A retirement village in New Zealand has been put into lockdown over fears of an outbreak of coronavirus, just days after the nation celebrated 100 days without any cases.
The Village Palms Retirement Community in Christchurch said eight residents were displaying flu-like symptoms and had prompted the sudden lockdown.
A letter was sent out out to family members on Tuesday saying swabs had been sent off for COVID-19 testing, NZ Herald reported.
‘We currently have several residents on our first-floor care unit who are displaying symptoms of a respiratory illness,’ the letter says.
Regional manager John Amesbury said it was a normal precaution to alert public health if more than three residents showed signs of respiratory illness.
The Village Palms Retirement Community (pictured) in Christchurch said eight residents displaying flu-like symptoms had prompted the sudden lockdown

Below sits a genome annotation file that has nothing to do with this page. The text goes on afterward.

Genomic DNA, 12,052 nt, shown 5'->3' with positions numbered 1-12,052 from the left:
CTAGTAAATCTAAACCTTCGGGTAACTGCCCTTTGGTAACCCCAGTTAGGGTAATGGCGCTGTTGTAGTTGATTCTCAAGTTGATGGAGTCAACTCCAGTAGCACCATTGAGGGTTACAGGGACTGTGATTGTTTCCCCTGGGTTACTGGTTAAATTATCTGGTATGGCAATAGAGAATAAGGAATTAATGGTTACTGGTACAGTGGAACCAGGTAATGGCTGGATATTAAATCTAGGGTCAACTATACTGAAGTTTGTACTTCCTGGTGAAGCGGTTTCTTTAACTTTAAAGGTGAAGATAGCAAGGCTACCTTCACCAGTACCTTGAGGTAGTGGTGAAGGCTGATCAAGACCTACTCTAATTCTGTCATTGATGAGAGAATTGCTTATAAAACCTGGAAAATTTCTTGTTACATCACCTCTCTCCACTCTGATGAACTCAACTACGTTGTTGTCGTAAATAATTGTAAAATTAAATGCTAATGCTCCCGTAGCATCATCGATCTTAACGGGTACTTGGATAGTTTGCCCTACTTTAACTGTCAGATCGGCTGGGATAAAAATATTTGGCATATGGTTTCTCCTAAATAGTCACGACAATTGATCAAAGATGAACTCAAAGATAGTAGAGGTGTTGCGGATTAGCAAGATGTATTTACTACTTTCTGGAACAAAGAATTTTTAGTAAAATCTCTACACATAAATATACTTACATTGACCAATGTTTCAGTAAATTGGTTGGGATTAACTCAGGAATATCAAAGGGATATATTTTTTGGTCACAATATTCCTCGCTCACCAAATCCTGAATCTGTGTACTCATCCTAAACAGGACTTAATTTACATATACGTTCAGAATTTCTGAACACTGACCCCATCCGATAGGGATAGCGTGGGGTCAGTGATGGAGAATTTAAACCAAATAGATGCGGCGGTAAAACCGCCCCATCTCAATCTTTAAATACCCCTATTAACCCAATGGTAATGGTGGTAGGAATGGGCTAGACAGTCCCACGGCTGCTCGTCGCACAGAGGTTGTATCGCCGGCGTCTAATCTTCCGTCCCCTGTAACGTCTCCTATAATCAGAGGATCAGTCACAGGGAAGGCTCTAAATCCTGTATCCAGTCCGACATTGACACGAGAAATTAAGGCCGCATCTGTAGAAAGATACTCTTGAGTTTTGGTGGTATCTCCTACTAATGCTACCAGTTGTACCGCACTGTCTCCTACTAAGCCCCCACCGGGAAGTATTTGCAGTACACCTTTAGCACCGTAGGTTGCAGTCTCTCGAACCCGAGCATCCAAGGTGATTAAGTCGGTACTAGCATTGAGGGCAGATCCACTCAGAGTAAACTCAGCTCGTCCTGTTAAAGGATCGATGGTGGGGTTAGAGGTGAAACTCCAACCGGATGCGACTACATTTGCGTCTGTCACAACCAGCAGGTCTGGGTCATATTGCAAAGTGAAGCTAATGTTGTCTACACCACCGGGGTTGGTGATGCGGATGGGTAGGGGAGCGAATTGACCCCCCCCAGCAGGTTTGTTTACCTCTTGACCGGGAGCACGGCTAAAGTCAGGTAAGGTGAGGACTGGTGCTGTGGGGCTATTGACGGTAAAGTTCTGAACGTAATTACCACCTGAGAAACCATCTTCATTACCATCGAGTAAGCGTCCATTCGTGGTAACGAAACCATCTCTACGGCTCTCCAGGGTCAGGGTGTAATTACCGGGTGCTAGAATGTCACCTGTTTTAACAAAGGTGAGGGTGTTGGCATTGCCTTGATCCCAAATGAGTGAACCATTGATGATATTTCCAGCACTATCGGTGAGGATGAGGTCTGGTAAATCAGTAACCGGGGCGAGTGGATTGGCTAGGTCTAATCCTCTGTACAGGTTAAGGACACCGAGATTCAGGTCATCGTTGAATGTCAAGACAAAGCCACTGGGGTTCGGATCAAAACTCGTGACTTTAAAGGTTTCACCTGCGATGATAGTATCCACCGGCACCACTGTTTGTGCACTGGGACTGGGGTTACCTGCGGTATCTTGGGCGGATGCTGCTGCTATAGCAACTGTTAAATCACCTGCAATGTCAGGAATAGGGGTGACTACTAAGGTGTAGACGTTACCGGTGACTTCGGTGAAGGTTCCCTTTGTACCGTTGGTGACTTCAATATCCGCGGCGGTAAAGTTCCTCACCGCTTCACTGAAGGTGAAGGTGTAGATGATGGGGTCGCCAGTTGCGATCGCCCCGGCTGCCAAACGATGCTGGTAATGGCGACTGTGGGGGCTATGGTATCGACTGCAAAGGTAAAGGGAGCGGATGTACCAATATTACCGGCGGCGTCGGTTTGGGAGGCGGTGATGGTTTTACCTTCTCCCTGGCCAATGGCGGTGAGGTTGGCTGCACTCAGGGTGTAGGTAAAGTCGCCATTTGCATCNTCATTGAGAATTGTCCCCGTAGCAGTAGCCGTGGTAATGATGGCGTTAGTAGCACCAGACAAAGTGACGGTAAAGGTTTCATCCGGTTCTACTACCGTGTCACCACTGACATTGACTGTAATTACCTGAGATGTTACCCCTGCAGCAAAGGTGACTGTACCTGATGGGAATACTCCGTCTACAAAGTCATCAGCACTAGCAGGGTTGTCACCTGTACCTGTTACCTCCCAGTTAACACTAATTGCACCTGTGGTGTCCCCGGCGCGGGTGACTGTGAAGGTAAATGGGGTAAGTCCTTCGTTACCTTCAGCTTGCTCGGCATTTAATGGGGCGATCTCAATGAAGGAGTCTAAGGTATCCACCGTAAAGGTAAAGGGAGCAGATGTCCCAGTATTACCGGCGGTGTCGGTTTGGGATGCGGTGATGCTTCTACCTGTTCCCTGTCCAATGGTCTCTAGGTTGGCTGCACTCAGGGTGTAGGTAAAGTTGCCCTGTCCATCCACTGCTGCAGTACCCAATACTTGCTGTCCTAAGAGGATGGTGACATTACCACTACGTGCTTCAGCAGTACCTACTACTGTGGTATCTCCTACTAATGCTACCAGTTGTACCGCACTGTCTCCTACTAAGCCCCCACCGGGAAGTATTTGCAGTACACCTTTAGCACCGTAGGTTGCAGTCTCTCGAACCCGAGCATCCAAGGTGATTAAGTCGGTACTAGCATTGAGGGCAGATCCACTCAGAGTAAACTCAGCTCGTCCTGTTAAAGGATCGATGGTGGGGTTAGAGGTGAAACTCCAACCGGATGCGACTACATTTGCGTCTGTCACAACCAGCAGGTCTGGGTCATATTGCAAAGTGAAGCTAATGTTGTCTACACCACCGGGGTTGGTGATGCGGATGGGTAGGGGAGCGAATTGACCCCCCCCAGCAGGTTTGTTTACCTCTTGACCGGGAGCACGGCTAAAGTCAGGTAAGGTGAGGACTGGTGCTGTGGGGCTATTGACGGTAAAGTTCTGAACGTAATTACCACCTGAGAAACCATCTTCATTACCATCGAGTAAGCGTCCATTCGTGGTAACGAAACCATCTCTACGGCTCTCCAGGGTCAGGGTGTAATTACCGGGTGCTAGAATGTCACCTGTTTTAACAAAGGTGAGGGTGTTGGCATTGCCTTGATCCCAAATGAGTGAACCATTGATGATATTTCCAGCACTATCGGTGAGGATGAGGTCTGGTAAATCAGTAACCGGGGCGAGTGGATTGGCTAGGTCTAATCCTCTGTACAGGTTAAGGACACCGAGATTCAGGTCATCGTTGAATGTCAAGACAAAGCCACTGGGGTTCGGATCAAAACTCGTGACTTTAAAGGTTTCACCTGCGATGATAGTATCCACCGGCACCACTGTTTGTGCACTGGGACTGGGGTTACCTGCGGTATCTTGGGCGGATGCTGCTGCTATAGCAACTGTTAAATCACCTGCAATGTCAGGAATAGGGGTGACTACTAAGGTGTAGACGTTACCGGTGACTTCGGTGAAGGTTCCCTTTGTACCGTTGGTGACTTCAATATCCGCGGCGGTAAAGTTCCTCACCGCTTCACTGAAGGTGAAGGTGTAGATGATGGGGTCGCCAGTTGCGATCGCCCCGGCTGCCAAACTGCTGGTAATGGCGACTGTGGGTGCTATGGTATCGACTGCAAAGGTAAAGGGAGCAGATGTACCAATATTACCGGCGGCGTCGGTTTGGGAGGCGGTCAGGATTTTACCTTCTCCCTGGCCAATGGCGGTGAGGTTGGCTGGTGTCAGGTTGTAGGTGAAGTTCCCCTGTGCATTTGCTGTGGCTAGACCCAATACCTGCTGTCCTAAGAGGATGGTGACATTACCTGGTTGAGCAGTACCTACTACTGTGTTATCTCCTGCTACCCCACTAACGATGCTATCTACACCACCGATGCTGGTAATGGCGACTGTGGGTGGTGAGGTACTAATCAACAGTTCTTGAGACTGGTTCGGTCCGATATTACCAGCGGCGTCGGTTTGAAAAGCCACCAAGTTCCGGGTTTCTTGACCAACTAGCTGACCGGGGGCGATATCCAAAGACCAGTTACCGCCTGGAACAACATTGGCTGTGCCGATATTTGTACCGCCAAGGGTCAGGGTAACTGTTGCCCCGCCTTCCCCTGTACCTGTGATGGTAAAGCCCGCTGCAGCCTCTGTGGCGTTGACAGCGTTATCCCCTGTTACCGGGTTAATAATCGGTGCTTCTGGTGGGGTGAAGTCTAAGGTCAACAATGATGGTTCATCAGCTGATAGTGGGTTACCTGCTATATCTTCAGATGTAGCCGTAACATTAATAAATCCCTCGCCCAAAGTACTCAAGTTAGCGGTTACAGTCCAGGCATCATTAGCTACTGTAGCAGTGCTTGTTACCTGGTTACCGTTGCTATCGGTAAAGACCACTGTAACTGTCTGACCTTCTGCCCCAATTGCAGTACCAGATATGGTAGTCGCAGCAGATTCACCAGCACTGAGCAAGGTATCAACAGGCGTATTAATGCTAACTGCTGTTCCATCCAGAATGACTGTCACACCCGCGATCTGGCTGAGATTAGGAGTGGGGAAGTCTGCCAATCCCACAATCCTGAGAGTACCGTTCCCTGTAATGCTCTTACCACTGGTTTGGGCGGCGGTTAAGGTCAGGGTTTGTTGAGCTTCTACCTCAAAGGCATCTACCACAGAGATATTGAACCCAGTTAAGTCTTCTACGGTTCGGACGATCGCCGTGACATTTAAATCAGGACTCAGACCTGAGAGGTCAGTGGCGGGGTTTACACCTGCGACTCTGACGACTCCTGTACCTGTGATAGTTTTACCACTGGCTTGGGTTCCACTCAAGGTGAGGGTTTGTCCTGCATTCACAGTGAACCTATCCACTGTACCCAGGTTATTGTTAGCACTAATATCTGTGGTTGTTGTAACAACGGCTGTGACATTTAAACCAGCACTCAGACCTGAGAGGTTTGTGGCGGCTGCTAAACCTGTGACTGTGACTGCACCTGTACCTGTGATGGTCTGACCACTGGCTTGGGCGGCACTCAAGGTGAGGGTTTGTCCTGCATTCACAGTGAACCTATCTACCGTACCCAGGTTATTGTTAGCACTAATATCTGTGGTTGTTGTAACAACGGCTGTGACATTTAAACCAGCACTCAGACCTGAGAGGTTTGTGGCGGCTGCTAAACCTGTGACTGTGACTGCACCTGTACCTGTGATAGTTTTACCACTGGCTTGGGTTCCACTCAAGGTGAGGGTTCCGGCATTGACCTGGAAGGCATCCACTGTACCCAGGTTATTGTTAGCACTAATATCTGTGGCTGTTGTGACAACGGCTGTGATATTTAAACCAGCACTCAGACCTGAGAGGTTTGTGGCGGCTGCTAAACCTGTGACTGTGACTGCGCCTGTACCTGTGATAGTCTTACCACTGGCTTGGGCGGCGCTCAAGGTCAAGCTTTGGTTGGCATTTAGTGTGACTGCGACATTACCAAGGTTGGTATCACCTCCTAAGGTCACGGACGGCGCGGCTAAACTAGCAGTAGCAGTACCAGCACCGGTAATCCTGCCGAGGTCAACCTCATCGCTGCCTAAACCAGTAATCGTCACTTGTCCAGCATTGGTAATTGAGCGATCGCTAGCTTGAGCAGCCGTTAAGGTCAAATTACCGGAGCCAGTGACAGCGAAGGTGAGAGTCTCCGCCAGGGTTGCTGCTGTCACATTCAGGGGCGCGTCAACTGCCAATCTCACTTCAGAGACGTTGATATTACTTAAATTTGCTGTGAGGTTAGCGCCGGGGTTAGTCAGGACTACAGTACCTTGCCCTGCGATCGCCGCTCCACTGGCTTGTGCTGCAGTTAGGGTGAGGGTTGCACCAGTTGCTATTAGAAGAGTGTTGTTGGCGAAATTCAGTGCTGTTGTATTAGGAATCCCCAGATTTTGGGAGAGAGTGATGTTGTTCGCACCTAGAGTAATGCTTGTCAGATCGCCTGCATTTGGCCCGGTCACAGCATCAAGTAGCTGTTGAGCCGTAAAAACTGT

New Zealand has gone 100 days without community transmission of coronavirus. Pictured: The nation’s infections since between March and August
‘There’s nothing to suggest it’s anything other than the normal flu,’ he said.
A spokesperson from the Canterbury District Health Board said the sick residents were being tested as a precaution.
‘The facility also contacted a local GP who has arranged for a number of people to be tested, as is the usual process during winter when a number of respiratory illness routinely circulate,’ he said in a statement.
The spokesperson said they were also testing for other respiratory viruses.
The news comes just days after New Zealand recorded 100 days without a single case of community transmission of the virus.
Prime Minister Jacinda Ardern plunged her nation into one of the harshest lockdowns in the world in March and has reaped the rewards since, with the last case of community transmission on May 1.